WA Democrats see ‘Window of opportunity’ for more gun restrictions

Washington State Democrats want to ratchet down in the rights of gun owners. (Dave Workman)

Washington State Democrats see a window of opportunity that may vanish with the 2018 elections next fall, so they appear to be moving fast to enact as many restrictions on gun owners as possible during the upcoming legislative session.

As if to confirm predictions, Democrats announced their legislative agenda that should serve as a signal to gun rights activists in other states about what could happen if liberals take charge of state legislatures. The election of Democrat Manka Dhingra to the Washington State Senate in a special election has given Democrats a slim majority.

“Our children are scared,” Dhingra declared to the Redmond Reporter.

Topping their wish list is dismantling of state preemption. Washington has one of the oldest preemption statutes – which place sole authority for gun regulation in the hands of the Legislature – in the country. It has served as a model for similar laws in other states since enactment in 1983.

Allowing local anti-gun liberal municipal governments would send the state back more than 30 years to time when there was a patchwork of often conflicting laws from one jurisdiction to the next. It was a nightmare for legally-armed citizens with concealed pistol licenses who might cross through two or more jurisdictions in a day. Preemption brought border-to-border uniformity, but liberals in Seattle and other municipalities want their own laws because it would discourage law-abiding citizens from exercising their right to bear arms under the state and federal constitutions.

Preemption prevents local governments from adopting laws that are stricter than uniform state standards. The law is the same in Seattle as it is in Spokane.

There is also a proposal to require a minimum age of 21 years to purchase a so-called “assault rifle.” Actually, these semi-autos are modern sporting rifles, and they happen to be the most popular long gun in America today.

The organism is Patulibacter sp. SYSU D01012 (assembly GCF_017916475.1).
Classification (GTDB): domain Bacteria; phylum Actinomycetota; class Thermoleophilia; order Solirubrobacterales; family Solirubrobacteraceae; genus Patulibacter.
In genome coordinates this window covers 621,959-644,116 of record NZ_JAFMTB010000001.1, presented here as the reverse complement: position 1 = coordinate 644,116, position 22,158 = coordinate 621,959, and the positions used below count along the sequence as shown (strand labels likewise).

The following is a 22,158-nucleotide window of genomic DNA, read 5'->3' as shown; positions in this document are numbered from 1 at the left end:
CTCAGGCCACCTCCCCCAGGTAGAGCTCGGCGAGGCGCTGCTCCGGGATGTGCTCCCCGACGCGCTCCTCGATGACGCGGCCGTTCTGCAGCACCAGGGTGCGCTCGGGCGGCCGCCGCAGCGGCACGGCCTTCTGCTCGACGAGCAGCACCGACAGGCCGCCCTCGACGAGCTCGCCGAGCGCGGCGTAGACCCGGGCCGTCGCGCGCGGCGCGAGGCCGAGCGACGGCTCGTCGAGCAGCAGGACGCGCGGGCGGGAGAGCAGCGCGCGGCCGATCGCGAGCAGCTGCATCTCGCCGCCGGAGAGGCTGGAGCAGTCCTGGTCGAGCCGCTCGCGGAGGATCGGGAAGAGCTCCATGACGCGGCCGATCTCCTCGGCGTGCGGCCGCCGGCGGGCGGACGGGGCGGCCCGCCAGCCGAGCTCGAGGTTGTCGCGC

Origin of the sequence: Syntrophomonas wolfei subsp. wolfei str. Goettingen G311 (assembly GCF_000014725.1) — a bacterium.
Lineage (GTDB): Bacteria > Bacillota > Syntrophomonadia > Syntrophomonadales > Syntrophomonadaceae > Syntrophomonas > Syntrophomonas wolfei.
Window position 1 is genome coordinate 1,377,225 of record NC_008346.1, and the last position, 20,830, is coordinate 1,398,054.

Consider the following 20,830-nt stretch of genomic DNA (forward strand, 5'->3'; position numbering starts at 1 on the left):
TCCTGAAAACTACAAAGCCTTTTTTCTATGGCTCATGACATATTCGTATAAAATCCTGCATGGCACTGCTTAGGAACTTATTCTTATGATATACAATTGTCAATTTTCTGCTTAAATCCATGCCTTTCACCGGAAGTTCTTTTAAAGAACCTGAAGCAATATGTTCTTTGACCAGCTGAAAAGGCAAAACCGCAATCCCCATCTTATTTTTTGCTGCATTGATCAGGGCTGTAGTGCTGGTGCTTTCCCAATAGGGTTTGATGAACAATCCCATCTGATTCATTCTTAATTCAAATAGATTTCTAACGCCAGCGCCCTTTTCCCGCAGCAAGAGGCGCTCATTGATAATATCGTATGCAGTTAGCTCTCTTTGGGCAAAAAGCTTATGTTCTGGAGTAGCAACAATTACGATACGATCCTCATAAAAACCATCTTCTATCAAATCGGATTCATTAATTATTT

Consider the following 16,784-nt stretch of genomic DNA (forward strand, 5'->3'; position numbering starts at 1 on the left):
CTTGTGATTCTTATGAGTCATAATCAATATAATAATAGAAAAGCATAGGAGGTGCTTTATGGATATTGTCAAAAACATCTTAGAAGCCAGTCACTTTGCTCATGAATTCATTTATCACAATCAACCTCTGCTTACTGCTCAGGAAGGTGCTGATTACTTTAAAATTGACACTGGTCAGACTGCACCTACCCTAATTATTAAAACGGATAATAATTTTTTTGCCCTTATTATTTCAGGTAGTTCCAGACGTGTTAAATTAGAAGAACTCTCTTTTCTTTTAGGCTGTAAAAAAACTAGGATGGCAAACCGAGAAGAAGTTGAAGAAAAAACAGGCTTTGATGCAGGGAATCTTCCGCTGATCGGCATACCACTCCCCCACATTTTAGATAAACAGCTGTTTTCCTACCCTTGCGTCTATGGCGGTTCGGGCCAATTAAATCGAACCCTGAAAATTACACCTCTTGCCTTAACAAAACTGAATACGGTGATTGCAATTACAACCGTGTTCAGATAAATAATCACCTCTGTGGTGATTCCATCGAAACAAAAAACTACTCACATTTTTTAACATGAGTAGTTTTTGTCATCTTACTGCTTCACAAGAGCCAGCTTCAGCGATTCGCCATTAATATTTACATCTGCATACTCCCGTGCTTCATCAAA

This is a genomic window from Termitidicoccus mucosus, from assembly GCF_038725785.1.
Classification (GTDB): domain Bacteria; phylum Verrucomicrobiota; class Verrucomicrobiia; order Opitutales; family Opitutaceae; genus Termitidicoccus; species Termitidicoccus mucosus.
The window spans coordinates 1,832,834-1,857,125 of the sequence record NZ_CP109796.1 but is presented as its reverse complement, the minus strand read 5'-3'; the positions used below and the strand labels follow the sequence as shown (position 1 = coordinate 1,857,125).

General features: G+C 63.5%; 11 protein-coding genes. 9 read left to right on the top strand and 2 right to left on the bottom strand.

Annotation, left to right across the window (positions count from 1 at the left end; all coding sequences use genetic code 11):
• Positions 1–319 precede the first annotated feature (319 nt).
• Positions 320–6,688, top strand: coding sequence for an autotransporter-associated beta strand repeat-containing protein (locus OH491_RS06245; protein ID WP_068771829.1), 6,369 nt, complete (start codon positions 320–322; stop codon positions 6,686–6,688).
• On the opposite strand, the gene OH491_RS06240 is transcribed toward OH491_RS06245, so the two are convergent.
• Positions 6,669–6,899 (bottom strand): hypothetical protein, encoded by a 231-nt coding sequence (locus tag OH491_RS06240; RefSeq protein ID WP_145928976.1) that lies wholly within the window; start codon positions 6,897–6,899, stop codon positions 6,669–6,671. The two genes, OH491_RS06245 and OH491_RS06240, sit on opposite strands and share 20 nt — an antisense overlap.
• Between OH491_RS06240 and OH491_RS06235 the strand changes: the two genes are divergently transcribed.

Senate Bill 5444 would require an annually-renewed permit to own ammunition magazines that hold more than ten cartridges.

Amid this anti-gun hysteria, the Seattle-based Alliance for Gun Responsibility, a billionaire-supported gun prohibition lobbying group, sent an email blast Monday complaining about the proposed Hearing Protection Act, backed by the National Rifle Association and other gun rights organizations. It would remove certain paperwork requirements for people who want to legally own suppressors (“silencers”) for firearms.

Their message declares, “For the first time in decades, convicted felons and domestic abusers could be allowed to purchase gun silencers without a background check.” Since felons and domestic abusers can’t legally own firearms, it’s a rather shallow, alarmist message that is misleading at best.

This sort of thing is hardly isolated to the Evergreen State. The National Shooting Sports Foundation’s Lawrence Keane, vice president and general counsel, took anti-gunners to task over the recently-passed concealed carry reciprocity legislation by the U.S. House of Representatives.

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Anti-gunners have claimed that the reciprocity bill will “remove local governments’ ability to maintain sensible gun standards, and keep a proper vetting process in place …” According to Keane, that argument is “just plain wrong.”

There’s more, Keane wrote in a blog post. Noting that anti-gun billionaire Michael Bloomberg’s Everytown for Gun Safety has claimed that the reciprocity act would “make our communities less safe,” Keane fired back. He called this rhetoric “chicken-little sky-is-falling hyperbole.”

More than 16.3 million Americans are licensed to carry. That includes more than 591,000 Washington citizens who may not react well to being compared to criminals.